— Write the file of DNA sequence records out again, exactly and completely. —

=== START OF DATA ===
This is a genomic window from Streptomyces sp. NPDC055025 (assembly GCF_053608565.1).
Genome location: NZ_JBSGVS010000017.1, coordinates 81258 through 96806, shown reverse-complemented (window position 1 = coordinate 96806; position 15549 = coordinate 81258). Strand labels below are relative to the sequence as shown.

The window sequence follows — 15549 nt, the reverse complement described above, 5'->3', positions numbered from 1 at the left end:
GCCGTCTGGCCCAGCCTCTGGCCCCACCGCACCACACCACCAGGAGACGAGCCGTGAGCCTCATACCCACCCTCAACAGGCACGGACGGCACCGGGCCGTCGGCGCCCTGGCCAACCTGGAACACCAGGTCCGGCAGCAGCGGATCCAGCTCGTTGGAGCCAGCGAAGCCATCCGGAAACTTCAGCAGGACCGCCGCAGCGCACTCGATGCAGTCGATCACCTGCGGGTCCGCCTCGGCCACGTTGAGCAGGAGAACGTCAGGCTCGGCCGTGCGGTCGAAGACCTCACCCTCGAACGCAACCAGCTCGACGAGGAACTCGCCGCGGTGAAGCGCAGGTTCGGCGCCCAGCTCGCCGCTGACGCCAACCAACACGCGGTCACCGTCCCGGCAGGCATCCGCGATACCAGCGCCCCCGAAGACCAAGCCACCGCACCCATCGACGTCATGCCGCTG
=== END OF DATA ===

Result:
This is a genomic window from Streptomyces sp. NPDC055025 (assembly GCF_053608565.1).
Genome location: NZ_JBSGVS010000017.1, coordinates 81258 through 96806, shown reverse-complemented (window position 1 = coordinate 96806; position 15549 = coordinate 81258). Strand labels below are relative to the sequence as shown.

The window sequence follows — 15549 nt, the reverse complement described above, 5'->3', positions numbered from 1 at the left end:
GCCGTCTGGCCCAGCCTCTGGCCCCACCGCACCACACCACCAGGAGACGAGCCGTGAGCCTCATACCCACCCTCAACAGGCACGGACGGCACCGGGCCGTCGGCGCCCTGGCCAACCTGGAACACCAGGTCCGGCAGCAGCGGATCCAGCTCGTTGGAGCCAGCGAAGCCATCCGGAAACTTCAGCAGGACCGCCGCAGCGCACTCGATGCAGTCGATCACCTGCGGGTCCGCCTCGGCCACGTTGAGCAGGAGAACGTCAGGCTCGGCCGTGCGGTCGAAGACCTCACCCTCGAACGCAACCAGCTCGACGAGGAACTCGCCGCGGTGAAGCGCAGGTTCGGCGCCCAGCTCGCCGCTGACGCCAACCAACACGCGGTCACCGTCCCGGCAGGCATCCGCGATACCAGCGCCCCCGAAGACCAAGCCACCGCACCCATCGACGTCATGCCGCTG